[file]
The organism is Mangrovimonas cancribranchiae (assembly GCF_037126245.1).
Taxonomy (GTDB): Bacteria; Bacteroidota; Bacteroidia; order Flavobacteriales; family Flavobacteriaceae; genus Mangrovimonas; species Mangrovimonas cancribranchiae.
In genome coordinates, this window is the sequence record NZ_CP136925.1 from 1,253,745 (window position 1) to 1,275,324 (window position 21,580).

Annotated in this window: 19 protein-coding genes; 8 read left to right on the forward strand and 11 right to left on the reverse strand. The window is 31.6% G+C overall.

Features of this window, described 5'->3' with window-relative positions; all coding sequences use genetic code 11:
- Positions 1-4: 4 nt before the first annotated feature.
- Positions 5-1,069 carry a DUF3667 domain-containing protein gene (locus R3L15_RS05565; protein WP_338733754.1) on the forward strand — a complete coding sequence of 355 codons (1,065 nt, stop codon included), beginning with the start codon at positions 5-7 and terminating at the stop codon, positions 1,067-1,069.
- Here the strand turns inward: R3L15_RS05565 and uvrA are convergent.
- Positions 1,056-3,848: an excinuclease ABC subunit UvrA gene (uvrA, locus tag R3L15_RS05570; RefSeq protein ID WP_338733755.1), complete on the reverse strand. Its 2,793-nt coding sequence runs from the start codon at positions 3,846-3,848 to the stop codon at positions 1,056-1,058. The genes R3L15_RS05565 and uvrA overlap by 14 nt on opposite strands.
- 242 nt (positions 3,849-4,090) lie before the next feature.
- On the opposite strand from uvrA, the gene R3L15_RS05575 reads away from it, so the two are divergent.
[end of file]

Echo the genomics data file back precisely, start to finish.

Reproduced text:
The organism is Mangrovimonas cancribranchiae (assembly GCF_037126245.1).
Taxonomy (GTDB): Bacteria; Bacteroidota; Bacteroidia; order Flavobacteriales; family Flavobacteriaceae; genus Mangrovimonas; species Mangrovimonas cancribranchiae.
In genome coordinates, this window is the sequence record NZ_CP136925.1 from 1,253,745 (window position 1) to 1,275,324 (window position 21,580).

Annotated in this window: 19 protein-coding genes; 8 read left to right on the forward strand and 11 right to left on the reverse strand. The window is 31.6% G+C overall.

Features of this window, described 5'->3' with window-relative positions; all coding sequences use genetic code 11:
- Positions 1-4: 4 nt before the first annotated feature.
- Positions 5-1,069 carry a DUF3667 domain-containing protein gene (locus R3L15_RS05565; protein WP_338733754.1) on the forward strand — a complete coding sequence of 355 codons (1,065 nt, stop codon included), beginning with the start codon at positions 5-7 and terminating at the stop codon, positions 1,067-1,069.
- Here the strand turns inward: R3L15_RS05565 and uvrA are convergent.
- Positions 1,056-3,848: an excinuclease ABC subunit UvrA gene (uvrA, locus tag R3L15_RS05570; RefSeq protein ID WP_338733755.1), complete on the reverse strand. Its 2,793-nt coding sequence runs from the start codon at positions 3,846-3,848 to the stop codon at positions 1,056-1,058. The genes R3L15_RS05565 and uvrA overlap by 14 nt on opposite strands.
- 242 nt (positions 3,849-4,090) lie before the next feature.
- On the opposite strand from uvrA, the gene R3L15_RS05575 reads away from it, so the two are divergent.